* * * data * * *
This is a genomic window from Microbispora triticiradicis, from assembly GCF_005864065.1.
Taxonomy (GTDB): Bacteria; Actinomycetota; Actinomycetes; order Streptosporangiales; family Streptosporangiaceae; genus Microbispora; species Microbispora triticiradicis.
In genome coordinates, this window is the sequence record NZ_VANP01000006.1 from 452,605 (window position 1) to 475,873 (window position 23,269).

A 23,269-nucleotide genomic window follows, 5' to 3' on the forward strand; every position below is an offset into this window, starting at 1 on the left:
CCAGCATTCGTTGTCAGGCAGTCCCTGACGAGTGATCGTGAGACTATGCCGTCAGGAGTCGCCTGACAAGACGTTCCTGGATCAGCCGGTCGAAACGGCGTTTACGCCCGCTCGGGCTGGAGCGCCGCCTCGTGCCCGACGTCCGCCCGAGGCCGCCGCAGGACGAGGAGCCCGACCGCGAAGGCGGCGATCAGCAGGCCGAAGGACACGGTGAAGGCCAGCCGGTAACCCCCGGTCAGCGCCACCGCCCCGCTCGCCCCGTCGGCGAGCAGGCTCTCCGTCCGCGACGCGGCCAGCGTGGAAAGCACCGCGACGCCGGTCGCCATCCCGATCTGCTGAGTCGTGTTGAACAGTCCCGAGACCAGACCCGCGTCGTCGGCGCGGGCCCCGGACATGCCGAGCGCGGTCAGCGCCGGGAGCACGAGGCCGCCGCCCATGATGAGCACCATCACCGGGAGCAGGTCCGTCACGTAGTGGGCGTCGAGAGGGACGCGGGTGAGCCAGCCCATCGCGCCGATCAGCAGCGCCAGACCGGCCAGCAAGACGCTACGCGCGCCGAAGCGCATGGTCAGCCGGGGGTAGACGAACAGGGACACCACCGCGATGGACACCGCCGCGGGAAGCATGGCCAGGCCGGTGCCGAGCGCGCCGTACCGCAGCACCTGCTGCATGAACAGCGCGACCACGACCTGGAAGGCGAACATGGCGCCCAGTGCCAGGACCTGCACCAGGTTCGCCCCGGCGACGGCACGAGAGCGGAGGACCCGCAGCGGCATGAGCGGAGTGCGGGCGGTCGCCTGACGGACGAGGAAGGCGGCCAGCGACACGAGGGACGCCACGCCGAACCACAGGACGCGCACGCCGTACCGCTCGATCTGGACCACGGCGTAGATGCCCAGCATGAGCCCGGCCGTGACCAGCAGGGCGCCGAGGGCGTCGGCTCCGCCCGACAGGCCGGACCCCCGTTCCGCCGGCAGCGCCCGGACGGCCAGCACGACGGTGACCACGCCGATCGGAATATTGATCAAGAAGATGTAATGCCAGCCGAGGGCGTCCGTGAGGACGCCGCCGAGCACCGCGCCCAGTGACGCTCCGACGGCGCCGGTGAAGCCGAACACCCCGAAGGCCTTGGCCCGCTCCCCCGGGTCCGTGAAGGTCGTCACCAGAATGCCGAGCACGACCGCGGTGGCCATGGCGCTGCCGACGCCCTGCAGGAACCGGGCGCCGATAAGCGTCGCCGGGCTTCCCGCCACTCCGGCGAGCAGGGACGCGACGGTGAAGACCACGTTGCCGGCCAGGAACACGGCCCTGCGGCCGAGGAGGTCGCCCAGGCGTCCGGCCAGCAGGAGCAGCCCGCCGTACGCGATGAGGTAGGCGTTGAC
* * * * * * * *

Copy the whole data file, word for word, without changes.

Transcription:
This is a genomic window from Microbispora triticiradicis, from assembly GCF_005864065.1.
Taxonomy (GTDB): Bacteria; Actinomycetota; Actinomycetes; order Streptosporangiales; family Streptosporangiaceae; genus Microbispora; species Microbispora triticiradicis.
In genome coordinates, this window is the sequence record NZ_VANP01000006.1 from 452,605 (window position 1) to 475,873 (window position 23,269).

A 23,269-nucleotide genomic window follows, 5' to 3' on the forward strand; every position below is an offset into this window, starting at 1 on the left:
CCAGCATTCGTTGTCAGGCAGTCCCTGACGAGTGATCGTGAGACTATGCCGTCAGGAGTCGCCTGACAAGACGTTCCTGGATCAGCCGGTCGAAACGGCGTTTACGCCCGCTCGGGCTGGAGCGCCGCCTCGTGCCCGACGTCCGCCCGAGGCCGCCGCAGGACGAGGAGCCCGACCGCGAAGGCGGCGATCAGCAGGCCGAAGGACACGGTGAAGGCCAGCCGGTAACCCCCGGTCAGCGCCACCGCCCCGCTCGCCCCGTCGGCGAGCAGGCTCTCCGTCCGCGACGCGGCCAGCGTGGAAAGCACCGCGACGCCGGTCGCCATCCCGATCTGCTGAGTCGTGTTGAACAGTCCCGAGACCAGACCCGCGTCGTCGGCGCGGGCCCCGGACATGCCGAGCGCGGTCAGCGCCGGGAGCACGAGGCCGCCGCCCATGATGAGCACCATCACCGGGAGCAGGTCCGTCACGTAGTGGGCGTCGAGAGGGACGCGGGTGAGCCAGCCCATCGCGCCGATCAGCAGCGCCAGACCGGCCAGCAAGACGCTACGCGCGCCGAAGCGCATGGTCAGCCGGGGGTAGACGAACAGGGACACCACCGCGATGGACACCGCCGCGGGAAGCATGGCCAGGCCGGTGCCGAGCGCGCCGTACCGCAGCACCTGCTGCATGAACAGCGCGACCACGACCTGGAAGGCGAACATGGCGCCCAGTGCCAGGACCTGCACCAGGTTCGCCCCGGCGACGGCACGAGAGCGGAGGACCCGCAGCGGCATGAGCGGAGTGCGGGCGGTCGCCTGACGGACGAGGAAGGCGGCCAGCGACACGAGGGACGCCACGCCGAACCACAGGACGCGCACGCCGTACCGCTCGATCTGGACCACGGCGTAGATGCCCAGCATGAGCCCGGCCGTGACCAGCAGGGCGCCGAGGGCGTCGGCTCCGCCCGACAGGCCGGACCCCCGTTCCGCCGGCAGCGCCCGGACGGCCAGCACGACGGTGACCACGCCGATCGGAATATTGATCAAGAAGATGTAATGCCAGCCGAGGGCGTCCGTGAGGACGCCGCCGAGCACCGCGCCCAGTGACGCTCCGACGGCGCCGGTGAAGCCGAACACCCCGAAGGCCTTGGCCCGCTCCCCCGGGTCCGTGAAGGTCGTCACCAGAATGCCGAGCACGACCGCGGTGGCCATGGCGCTGCCGACGCCCTGCAGGAACCGGGCGCCGATAAGCGTCGCCGGGCTTCCCGCCACTCCGGCGAGCAGGGACGCGACGGTGAAGACCACGTTGCCGGCCAGGAACACGGCCCTGCGGCCGAGGAGGTCGCCCAGGCGTCCGGCCAGCAGGAGCAGCCCGCCGTACGCGATGAGGTAGGCGTTGAC